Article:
Arthur Middleton of South Carolina: Planter, Continental Congress Delegate, Militia and Council of Safety Member, and Declaration of Independence Signer
Born in Charleston, South Carolina, Arthur Middleton (June 26, 1742-January 1, 1787) was the son of Henry Middleton and Mary Williams Middleton. Arthur’s father, Henry, served as president of the First Continental Congress in 1774 after Peyton Randolph. Arthur Middleton was educated in England at Harrow School, Westminster School, and Cambridge, Class of 1773. He studied law, also, at the Middle Temple and traveled extensively in Europe for two years prior to Independence, developing a strong appreciation of the fine arts such as music, architecture, literature, and learning Latin and Greek.
When Arthur was in his early twenties, he returned from attending school to live in his home state of South Carolina. Soon after returning home, Middleton married, and he and his bride, Mary Izard, settled at Middleton Place. They had nine children together.
Once settled back in South Carolina, Arthur became engaged in politics, interested in the activity of independence. His father, Henry Middleton, viewed negatively the colonies’ Loyalists and wanted his son to succeed him as a member of the Continental Congress to oppose the encroaching policies of the British. Due to Arthur being a vocal critic of England and Parliament’s actions, like his father, this led to the thirteen-member Council of Safety. He served on the council as a delegate of the First and Second Provincial Congresses, then succeeded his father as a delegate to the Continental Congress in 1776. Though a man of great wealth and much to lose, with sober knowledge of the risk to his own life and that of his family, Arthur supported the cause of freedom, voting in favor of independence from Great Britain, leading him to add his signature to the Declaration of Independence.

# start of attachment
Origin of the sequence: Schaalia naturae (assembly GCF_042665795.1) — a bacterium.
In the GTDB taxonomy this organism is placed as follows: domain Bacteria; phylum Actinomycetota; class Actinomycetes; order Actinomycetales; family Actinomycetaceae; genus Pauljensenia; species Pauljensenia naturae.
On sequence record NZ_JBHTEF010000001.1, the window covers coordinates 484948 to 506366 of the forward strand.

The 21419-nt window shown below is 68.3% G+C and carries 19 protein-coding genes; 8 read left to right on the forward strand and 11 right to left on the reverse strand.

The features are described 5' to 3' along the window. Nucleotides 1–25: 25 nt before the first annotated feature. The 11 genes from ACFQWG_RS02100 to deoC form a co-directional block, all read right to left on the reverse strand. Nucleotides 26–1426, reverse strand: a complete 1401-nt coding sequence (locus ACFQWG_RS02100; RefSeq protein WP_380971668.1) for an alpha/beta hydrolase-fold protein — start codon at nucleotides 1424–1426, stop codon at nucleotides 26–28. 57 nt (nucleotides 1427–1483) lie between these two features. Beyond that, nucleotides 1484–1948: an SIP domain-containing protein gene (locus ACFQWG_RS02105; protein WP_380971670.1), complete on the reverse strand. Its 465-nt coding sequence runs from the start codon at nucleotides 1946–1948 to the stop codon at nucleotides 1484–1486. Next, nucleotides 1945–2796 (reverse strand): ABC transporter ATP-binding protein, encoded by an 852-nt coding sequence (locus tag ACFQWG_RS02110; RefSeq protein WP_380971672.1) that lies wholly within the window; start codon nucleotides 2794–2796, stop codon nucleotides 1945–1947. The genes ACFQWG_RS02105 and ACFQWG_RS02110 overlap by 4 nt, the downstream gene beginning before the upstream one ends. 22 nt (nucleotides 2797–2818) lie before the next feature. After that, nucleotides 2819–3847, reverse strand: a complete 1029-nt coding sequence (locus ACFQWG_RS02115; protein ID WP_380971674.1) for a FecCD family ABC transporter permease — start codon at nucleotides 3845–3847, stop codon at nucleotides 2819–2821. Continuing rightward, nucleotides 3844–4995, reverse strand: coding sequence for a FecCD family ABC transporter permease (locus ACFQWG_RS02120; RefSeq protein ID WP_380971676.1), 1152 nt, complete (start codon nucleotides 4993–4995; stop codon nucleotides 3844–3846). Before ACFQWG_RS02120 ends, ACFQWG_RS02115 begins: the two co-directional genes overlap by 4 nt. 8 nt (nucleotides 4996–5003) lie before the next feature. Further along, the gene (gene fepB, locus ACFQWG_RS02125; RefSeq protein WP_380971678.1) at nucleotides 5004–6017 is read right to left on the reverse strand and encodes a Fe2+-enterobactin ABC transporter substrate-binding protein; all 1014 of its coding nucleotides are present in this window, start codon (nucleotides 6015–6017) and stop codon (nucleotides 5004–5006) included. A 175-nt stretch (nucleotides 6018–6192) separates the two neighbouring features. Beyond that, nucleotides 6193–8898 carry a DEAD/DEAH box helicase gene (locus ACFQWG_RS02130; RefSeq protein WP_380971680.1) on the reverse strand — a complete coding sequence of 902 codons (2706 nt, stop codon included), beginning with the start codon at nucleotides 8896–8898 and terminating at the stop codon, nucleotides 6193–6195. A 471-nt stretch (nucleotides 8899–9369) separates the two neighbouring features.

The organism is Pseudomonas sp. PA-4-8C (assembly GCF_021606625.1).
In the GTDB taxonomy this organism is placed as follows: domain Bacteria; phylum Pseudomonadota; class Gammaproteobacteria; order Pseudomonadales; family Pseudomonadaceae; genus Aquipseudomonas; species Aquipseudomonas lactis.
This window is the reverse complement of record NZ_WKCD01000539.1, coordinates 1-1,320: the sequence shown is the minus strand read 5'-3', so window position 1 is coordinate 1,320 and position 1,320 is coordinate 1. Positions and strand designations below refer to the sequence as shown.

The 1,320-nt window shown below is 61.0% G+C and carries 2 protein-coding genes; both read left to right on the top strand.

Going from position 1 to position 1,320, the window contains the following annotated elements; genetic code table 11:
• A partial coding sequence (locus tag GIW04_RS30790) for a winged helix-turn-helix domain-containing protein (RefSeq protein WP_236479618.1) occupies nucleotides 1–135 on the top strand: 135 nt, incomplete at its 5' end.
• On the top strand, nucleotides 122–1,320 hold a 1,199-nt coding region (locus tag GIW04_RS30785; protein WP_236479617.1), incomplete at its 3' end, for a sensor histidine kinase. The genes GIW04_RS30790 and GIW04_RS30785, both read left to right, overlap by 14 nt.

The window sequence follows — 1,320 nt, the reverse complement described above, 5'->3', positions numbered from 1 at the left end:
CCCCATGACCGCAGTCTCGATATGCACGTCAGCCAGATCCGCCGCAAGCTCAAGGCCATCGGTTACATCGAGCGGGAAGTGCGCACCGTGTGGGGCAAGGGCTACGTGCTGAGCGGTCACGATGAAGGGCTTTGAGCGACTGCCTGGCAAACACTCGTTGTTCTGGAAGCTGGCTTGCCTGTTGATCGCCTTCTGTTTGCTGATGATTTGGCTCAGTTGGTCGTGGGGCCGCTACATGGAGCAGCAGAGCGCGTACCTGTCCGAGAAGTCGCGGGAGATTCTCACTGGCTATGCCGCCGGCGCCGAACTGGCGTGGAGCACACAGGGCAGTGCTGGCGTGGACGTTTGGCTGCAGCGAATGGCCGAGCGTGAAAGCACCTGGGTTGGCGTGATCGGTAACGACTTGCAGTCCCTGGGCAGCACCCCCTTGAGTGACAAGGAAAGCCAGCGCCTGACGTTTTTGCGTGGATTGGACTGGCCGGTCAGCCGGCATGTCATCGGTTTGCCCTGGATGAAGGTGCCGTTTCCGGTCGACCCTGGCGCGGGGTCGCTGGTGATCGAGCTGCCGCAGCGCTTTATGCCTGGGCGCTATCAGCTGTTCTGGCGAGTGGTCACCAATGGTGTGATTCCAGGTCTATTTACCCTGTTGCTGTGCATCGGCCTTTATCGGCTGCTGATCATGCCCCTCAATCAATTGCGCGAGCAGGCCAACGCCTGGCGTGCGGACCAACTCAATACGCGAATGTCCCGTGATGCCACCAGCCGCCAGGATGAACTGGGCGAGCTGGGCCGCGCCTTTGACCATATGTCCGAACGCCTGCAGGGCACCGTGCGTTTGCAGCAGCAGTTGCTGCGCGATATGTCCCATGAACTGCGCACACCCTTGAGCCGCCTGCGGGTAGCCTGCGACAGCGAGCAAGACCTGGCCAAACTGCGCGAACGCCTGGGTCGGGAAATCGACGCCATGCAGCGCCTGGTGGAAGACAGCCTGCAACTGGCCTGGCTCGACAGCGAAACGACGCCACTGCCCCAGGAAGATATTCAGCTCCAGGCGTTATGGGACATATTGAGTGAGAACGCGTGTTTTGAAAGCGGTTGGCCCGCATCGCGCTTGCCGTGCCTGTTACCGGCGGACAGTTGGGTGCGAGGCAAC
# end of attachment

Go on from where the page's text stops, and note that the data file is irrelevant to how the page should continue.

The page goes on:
By the end of 1777, Arthur declined both a further role in Congress, and an election as governor of South Carolina in 1778. As part of his service, Arthur and William Henry Drayton worked together on the Great Seal of South Carolina with a design inspired by the Battle of Sullivan’s Island in June of 1776. The design holds the dates March 26 when the state constitution of South Carolina was ratified, and July 4 to mark the Declaration of Independence, and the year 1776 for the momentous events of that same year. Arthur was also instrumental in constructing the state constitution for South Carolina.
Later, as the British laid siege to Charleston in 1780, Middleton was active in the city’s defense as a member of the militia. His home of Middleton Place was attacked as well. His family escaped, but he, like Rutledge and Heyward, was captured and confined aboard ship in St. Augustine, Florida, and exchanged for British prisoners the following year, 1781, in Philadelphia.
Middleton remained in Philadelphia to continue serving in the Second Continental Congress until 1782. This was a time of discussing and crafting a governing document upon which to get their freedom and independence started even though the American Revolutionary War for independence from Britain was raging, and a better document would be needed, later resulting in the United States Constitution by 1787. In March 1781, the assembly of delegates, though now referred to as under the same Continental Congress, was then known as the Confederation Congress, or Congress of the Confederation (convened from 1781-1789), after the Articles of Confederation were approved by the states in March 1781 to decentralize government and protect their new governing system from repeating what the Americans were fighting against in the current American Revolutionary War. Moreover, the Articles of Confederation were written to unite the thirteen colonies, vest most of the power in the states so that governing remained in the hands of the American people, and limit power of the courts. Upon completing his service in Congress there, Arthur returned home to his family at Middleton Place.
Arthur Middleton accomplished much for the cause and defense of American independence, known for his unwavering patriotism and moral character. When he died, the State Gazette of South Carolina praised him as a “tender husband and parent, humane master, steady unshaken patriot, the gentleman, and the scholar.” Middleton Place passed into the care of his eldest son, Henry, who later was elected Governor of South Carolina, United States Representative, and Minister to Russia. Arthur’s other children were also known to hold positions of honor and service to America, and he was survived by eight children at the time of his passing. Arthur Middleton died at the age of 44 from a fever that would not subside, in 1787, the same year that the United States Constitution was adopted.
J. Edward Lee, Ph.D., is Professor of History at Winthrop University. Lee is a former mayor of the City of York, South Carolina.
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